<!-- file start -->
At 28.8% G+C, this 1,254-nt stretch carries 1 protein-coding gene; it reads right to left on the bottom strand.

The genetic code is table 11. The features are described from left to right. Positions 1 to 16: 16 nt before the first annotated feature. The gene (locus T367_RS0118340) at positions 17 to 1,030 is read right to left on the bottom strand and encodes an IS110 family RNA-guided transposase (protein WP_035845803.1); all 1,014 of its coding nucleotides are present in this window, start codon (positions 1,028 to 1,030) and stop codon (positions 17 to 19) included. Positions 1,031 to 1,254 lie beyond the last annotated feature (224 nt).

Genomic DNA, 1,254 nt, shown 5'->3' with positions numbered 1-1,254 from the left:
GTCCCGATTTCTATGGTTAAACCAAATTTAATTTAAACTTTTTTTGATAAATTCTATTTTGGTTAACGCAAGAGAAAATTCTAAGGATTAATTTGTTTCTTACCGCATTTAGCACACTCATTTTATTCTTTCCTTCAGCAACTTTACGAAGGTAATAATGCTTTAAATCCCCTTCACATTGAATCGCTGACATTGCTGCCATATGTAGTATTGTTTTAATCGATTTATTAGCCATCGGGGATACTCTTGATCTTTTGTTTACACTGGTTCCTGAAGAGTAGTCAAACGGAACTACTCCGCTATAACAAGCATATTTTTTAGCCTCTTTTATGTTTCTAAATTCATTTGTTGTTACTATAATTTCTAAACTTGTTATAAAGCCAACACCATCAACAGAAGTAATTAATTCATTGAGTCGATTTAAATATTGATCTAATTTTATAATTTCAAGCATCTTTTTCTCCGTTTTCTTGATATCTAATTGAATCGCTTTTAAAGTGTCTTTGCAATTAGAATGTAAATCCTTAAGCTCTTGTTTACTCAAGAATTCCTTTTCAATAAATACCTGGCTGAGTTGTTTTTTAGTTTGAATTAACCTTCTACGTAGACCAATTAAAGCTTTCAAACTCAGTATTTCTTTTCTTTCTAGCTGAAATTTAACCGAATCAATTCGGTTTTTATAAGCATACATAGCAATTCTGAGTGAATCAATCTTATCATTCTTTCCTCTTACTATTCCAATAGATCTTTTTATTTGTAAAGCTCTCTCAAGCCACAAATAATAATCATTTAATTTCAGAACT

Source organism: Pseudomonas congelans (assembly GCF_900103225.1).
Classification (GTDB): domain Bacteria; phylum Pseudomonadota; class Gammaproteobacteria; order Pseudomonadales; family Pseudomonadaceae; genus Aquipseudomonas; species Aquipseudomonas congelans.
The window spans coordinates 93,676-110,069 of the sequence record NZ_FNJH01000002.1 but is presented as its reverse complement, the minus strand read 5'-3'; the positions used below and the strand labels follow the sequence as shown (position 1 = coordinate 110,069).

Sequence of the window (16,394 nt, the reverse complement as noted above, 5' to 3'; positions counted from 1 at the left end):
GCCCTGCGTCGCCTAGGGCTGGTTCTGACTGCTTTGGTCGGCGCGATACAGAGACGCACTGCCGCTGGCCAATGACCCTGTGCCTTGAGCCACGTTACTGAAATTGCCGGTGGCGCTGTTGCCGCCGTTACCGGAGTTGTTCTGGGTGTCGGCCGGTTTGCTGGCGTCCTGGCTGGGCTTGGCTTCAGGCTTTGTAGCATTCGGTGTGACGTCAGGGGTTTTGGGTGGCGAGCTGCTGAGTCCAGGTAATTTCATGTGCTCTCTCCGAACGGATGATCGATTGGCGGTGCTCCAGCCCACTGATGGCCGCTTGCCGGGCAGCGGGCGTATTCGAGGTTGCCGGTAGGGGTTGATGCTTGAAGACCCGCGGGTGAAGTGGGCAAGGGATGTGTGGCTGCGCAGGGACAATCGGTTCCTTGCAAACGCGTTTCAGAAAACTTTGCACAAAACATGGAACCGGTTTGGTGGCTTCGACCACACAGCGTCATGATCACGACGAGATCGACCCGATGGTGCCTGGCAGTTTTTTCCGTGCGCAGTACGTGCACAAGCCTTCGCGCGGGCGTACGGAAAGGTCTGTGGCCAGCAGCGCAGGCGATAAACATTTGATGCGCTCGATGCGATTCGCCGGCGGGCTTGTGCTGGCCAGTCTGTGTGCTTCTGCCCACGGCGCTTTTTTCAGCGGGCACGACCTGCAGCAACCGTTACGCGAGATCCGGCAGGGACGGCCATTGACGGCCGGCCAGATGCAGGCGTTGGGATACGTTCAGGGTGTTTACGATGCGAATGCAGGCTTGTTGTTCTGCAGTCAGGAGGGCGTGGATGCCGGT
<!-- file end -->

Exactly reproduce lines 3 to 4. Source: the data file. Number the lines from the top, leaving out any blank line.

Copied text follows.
Genomic DNA, 1,254 nt, shown 5'->3' with positions numbered 1-1,254 from the left:
GTCCCGATTTCTATGGTTAAACCAAATTTAATTTAAACTTTTTTTGATAAATTCTATTTTGGTTAACGCAAGAGAAAATTCTAAGGATTAATTTGTTTCTTACCGCATTTAGCACACTCATTTTATTCTTTCCTTCAGCAACTTTACGAAGGTAATAATGCTTTAAATCCCCTTCACATTGAATCGCTGACATTGCTGCCATATGTAGTATTGTTTTAATCGATTTATTAGCCATCGGGGATACTCTTGATCTTTTGTTTACACTGGTTCCTGAAGAGTAGTCAAACGGAACTACTCCGCTATAACAAGCATATTTTTTAGCCTCTTTTATGTTTCTAAATTCATTTGTTGTTACTATAATTTCTAAACTTGTTATAAAGCCAACACCATCAACAGAAGTAATTAATTCATTGAGTCGATTTAAATATTGATCTAATTTTATAATTTCAAGCATCTTTTTCTCCGTTTTCTTGATATCTAATTGAATCGCTTTTAAAGTGTCTTTGCAATTAGAATGTAAATCCTTAAGCTCTTGTTTACTCAAGAATTCCTTTTCAATAAATACCTGGCTGAGTTGTTTTTTAGTTTGAATTAACCTTCTACGTAGACCAATTAAAGCTTTCAAACTCAGTATTTCTTTTCTTTCTAGCTGAAATTTAACCGAATCAATTCGGTTTTTATAAGCATACATAGCAATTCTGAGTGAATCAATCTTATCATTCTTTCCTCTTACTATTCCAATAGATCTTTTTATTTGTAAAGCTCTCTCAAGCCACAAATAATAATCATTTAATTTCAGAACT